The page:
Multi-Dimensional Gastrointestinal Symptom Severity Index: Validation of a Brief GI Symptom Assessment Tool

Michael D. Crowell, Sarah B. Umar, Brian E. Lacy, Michael P. Jones, John K. DiBaise, Nicholas J. Talley

Research output: Contribution to journalArticlepeer-review

10 Scopus citations


Abstract: Few instruments have been developed and validated for the evaluation of multi-dimensional GI symptoms. The Gastrointestinal Symptoms Severity Index (GISSI), a multi-dimensional, self-report instrument, was designed as a brief measure of the frequency, severity, and bothersomeness of individual GI and pelvic floor/urogynecologic symptoms. Aim: To report the psychometric properties of the GISSI subscales, including factorial structure, validity, and internal consistency. Methods: The GISSI included 32 items that assessed upper and lower GI symptoms and seven items related to pelvic floor/urogynecologic symptoms. A total of 934 patients presenting for upper and lower GI complaints completed the questionnaire between January 2013 and December 2013. The sample was randomly split into derivation (n = 466) and validation datasets (n = 468). A non-patient sample of 200 was collected separately. Results: Exploratory factor analysis supported a six-factor model for the derivation sample that accounted for 69.3 % of the total variance. The six GI symptom clusters were labeled as constipation/difficult defecation (five items), abdominal pain/discomfort (four items), dyspepsia (four items), diarrhea/anal incontinence (four items), GERD/chest symptoms (four items), and nausea/vomiting (two items). Inclusion of additional items related to female pelvic floor/urogynecologic symptoms resulted in a separate factor. Confirmatory factor analysis of the validation dataset supported the a priori hypothesized six-factor measurement model (Χ2(428) = 1462.98; P < 0.001; GFI = .88; RMSEA = .051). Conclusion: The GISSI demonstrated good to excellent psychometric properties and provided multi-dimensional scaling of prominent GI symptom clusters. Further validation may provide an efficient, valid, and reliable measure of patient-reported clinical outcomes.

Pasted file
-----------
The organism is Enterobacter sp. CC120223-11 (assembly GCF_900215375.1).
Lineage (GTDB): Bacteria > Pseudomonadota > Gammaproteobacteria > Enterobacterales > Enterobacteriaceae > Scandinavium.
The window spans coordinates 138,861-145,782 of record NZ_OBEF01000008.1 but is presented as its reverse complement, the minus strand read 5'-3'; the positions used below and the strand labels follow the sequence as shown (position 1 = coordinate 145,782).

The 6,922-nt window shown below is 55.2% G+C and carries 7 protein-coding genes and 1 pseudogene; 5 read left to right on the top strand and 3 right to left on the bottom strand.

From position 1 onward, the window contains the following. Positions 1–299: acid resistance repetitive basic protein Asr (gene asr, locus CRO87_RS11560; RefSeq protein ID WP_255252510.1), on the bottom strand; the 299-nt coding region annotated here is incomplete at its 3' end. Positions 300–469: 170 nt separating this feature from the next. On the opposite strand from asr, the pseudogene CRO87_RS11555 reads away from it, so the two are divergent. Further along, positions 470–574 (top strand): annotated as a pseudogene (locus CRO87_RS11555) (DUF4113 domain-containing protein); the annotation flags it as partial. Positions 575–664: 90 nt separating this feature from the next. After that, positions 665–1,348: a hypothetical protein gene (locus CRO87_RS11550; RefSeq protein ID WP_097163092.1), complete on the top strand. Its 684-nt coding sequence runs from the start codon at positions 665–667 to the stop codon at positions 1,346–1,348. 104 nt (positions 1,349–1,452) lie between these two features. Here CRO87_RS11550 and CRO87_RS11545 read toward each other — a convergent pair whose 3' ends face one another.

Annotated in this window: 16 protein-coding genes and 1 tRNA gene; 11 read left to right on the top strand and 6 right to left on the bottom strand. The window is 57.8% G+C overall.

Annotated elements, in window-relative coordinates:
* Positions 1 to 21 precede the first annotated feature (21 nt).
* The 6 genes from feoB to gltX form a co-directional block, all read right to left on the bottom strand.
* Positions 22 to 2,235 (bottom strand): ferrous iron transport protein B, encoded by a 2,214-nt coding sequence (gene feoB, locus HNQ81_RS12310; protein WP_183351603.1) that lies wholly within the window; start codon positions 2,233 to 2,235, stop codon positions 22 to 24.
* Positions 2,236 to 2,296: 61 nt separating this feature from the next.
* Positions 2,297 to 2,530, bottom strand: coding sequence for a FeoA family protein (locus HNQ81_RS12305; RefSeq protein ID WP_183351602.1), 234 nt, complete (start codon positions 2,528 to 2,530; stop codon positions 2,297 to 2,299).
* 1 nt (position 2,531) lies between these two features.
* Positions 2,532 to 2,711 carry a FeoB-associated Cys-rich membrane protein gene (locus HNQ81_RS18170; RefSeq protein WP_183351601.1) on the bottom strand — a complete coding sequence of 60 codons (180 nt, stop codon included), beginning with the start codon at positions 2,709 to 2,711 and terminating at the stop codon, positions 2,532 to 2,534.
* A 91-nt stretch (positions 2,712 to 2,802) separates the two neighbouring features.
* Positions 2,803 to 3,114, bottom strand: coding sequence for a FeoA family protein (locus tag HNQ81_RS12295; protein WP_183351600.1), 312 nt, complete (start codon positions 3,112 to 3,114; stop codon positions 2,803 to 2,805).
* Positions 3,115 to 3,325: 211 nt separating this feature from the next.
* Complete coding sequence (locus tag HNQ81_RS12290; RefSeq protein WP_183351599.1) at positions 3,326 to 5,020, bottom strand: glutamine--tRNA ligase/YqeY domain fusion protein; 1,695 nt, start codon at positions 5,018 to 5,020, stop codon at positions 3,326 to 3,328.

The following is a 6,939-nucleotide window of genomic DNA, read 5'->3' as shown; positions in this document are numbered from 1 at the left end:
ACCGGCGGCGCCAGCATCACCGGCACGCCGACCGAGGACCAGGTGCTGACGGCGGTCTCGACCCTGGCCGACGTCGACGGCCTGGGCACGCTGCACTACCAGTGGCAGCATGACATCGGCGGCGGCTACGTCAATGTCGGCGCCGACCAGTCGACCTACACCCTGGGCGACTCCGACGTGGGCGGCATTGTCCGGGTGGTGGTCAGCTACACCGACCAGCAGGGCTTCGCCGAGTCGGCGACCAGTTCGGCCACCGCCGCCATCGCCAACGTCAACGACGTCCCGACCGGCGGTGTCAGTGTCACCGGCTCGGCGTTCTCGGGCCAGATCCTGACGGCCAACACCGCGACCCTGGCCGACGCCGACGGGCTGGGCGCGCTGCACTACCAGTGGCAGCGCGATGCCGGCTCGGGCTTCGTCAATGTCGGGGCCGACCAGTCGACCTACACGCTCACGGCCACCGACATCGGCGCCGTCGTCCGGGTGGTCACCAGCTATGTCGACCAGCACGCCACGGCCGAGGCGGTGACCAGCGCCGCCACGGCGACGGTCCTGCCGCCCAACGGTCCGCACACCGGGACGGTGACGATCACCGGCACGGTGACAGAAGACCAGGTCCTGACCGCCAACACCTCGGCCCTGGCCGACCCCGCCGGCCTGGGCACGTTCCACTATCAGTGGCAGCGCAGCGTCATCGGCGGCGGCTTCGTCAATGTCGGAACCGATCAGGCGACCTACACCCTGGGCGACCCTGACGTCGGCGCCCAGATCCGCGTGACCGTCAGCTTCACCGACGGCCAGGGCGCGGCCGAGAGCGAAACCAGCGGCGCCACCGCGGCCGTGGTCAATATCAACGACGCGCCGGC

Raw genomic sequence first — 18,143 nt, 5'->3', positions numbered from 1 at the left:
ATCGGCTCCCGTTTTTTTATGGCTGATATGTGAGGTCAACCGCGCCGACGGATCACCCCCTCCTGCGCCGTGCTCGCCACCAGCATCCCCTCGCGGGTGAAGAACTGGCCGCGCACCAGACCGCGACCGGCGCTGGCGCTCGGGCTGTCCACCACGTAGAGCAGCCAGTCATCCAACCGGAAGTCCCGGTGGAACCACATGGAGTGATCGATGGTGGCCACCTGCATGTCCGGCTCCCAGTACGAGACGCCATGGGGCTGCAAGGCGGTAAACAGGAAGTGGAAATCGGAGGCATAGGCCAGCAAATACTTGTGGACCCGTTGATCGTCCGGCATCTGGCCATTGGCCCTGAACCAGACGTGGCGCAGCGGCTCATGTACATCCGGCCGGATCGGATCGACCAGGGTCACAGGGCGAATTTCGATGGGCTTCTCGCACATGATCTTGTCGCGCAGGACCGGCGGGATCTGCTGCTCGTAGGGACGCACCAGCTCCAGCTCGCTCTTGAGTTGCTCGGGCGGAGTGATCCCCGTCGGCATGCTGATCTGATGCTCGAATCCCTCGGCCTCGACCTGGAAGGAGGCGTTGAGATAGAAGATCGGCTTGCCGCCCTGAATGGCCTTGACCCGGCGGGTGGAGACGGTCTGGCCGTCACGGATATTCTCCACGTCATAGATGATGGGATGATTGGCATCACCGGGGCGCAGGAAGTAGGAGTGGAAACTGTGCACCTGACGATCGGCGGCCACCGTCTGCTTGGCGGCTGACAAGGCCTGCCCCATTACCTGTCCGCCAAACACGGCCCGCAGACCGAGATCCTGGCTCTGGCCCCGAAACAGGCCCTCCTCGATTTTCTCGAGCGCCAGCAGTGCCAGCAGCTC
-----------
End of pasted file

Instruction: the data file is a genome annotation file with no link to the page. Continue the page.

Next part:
Original languageEnglish (US)
Pages (from-to)2270-2279
Number of pages10
JournalDigestive diseases and sciences
Issue number8
StatePublished - Aug 23 2015


  • Gastrointestinal Symptoms Severity Index
  • Gastrointestinal symptoms
  • Pelvic symptoms
  • Psychometrics
  • Urogynecologic symptoms

ASJC Scopus subject areas

  • Physiology
  • Gastroenterology


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